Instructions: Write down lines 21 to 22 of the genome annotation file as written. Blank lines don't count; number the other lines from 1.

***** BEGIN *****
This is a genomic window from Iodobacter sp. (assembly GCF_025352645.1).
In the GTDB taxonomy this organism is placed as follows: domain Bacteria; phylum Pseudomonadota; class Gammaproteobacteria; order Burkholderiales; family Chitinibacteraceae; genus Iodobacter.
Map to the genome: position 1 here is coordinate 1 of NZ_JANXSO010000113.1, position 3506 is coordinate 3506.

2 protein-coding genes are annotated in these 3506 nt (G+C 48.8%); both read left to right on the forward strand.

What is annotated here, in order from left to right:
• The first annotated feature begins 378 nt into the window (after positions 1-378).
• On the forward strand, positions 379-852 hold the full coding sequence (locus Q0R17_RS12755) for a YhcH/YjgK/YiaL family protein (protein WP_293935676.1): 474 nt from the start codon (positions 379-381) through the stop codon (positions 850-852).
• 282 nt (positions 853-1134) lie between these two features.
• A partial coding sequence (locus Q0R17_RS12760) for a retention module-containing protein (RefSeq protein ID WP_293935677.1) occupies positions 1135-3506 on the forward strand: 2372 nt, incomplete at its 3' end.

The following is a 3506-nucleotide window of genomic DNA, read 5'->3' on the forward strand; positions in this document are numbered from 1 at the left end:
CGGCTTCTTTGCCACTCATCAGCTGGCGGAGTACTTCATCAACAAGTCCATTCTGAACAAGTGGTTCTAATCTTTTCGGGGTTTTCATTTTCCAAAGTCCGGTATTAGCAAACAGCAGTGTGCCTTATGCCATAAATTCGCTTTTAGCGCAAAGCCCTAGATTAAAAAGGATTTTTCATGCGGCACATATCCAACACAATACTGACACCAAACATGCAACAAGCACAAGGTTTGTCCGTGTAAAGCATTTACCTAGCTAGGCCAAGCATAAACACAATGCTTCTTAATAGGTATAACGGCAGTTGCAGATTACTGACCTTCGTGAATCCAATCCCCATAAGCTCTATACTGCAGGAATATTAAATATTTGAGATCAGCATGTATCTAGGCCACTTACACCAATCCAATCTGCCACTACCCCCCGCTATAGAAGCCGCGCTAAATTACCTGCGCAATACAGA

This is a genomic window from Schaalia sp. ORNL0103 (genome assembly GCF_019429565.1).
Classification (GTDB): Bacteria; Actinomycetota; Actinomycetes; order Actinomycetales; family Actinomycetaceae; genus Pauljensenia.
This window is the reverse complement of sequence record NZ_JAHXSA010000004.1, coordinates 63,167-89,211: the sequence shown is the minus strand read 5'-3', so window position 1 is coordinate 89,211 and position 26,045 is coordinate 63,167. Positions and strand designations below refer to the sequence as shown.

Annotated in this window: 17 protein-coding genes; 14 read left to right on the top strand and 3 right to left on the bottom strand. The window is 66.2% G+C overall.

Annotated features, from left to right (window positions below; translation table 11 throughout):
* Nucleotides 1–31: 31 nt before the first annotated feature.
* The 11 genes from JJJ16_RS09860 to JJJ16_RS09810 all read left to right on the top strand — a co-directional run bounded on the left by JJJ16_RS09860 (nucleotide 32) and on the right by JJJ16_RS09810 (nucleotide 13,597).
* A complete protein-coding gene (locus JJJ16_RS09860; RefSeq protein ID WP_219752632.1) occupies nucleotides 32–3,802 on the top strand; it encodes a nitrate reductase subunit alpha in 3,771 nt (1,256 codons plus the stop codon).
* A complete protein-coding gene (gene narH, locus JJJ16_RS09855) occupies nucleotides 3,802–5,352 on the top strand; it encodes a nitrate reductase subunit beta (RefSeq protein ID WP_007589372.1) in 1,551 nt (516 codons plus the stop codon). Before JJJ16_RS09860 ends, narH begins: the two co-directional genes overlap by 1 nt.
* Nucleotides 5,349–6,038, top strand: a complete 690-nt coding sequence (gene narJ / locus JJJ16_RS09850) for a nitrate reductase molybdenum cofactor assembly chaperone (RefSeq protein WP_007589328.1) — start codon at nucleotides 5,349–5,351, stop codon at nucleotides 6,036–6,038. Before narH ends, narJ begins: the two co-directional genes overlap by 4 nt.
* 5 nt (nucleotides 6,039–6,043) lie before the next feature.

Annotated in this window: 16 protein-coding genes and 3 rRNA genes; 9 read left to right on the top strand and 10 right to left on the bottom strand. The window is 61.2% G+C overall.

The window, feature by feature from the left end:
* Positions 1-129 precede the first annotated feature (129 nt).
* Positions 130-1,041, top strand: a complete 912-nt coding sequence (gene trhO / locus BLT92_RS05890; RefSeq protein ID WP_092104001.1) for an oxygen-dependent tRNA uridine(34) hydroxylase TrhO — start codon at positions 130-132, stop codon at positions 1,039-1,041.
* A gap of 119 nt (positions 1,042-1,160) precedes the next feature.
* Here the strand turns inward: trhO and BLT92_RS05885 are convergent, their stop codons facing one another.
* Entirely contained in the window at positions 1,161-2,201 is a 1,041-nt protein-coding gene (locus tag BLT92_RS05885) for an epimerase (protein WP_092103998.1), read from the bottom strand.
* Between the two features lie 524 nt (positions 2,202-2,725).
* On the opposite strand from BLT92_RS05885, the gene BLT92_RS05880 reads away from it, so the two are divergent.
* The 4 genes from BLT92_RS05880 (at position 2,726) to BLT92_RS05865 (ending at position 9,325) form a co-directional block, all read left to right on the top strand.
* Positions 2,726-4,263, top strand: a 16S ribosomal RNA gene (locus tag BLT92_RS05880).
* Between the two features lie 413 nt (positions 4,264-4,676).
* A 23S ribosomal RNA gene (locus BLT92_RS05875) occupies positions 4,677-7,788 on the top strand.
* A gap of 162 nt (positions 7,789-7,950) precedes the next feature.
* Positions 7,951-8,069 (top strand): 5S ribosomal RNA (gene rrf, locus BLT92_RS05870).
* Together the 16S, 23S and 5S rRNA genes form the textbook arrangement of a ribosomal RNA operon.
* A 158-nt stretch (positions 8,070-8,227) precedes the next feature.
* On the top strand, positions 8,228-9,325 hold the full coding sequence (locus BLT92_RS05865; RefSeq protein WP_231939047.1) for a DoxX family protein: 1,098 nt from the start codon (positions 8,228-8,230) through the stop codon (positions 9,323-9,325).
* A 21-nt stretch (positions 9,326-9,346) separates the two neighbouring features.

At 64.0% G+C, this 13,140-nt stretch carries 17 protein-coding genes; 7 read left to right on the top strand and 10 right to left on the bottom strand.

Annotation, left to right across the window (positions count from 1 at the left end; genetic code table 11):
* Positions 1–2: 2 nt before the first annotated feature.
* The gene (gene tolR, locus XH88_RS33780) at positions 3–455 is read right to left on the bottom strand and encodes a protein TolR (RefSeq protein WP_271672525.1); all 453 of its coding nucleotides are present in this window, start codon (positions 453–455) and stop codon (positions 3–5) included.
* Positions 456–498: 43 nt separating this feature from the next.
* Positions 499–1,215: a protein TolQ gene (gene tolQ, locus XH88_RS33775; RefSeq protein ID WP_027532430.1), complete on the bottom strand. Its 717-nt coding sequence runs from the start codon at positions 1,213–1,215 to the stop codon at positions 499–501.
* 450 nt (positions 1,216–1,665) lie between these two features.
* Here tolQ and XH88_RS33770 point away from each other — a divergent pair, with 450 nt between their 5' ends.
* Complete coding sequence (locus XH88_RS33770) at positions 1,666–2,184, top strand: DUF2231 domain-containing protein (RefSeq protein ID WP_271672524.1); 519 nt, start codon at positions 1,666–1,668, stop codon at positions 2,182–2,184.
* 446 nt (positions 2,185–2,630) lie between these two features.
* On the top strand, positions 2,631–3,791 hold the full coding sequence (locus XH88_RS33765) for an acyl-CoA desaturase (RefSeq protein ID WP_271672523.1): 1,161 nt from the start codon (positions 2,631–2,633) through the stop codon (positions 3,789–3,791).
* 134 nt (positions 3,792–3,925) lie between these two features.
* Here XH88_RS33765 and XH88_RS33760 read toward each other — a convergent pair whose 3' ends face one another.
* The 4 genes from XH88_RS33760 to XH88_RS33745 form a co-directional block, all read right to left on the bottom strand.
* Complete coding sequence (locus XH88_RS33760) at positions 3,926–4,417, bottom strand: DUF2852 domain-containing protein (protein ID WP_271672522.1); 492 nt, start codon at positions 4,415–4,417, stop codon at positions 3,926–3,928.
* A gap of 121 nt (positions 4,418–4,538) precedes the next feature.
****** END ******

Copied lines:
* Nucleotides 5,349–6,038, top strand: a complete 690-nt coding sequence (gene narJ / locus JJJ16_RS09850) for a nitrate reductase molybdenum cofactor assembly chaperone (RefSeq protein WP_007589328.1) — start codon at nucleotides 5,349–5,351, stop codon at nucleotides 6,036–6,038. Before narH ends, narJ begins: the two co-directional genes overlap by 4 nt.
* 5 nt (nucleotides 6,039–6,043) lie before the next feature.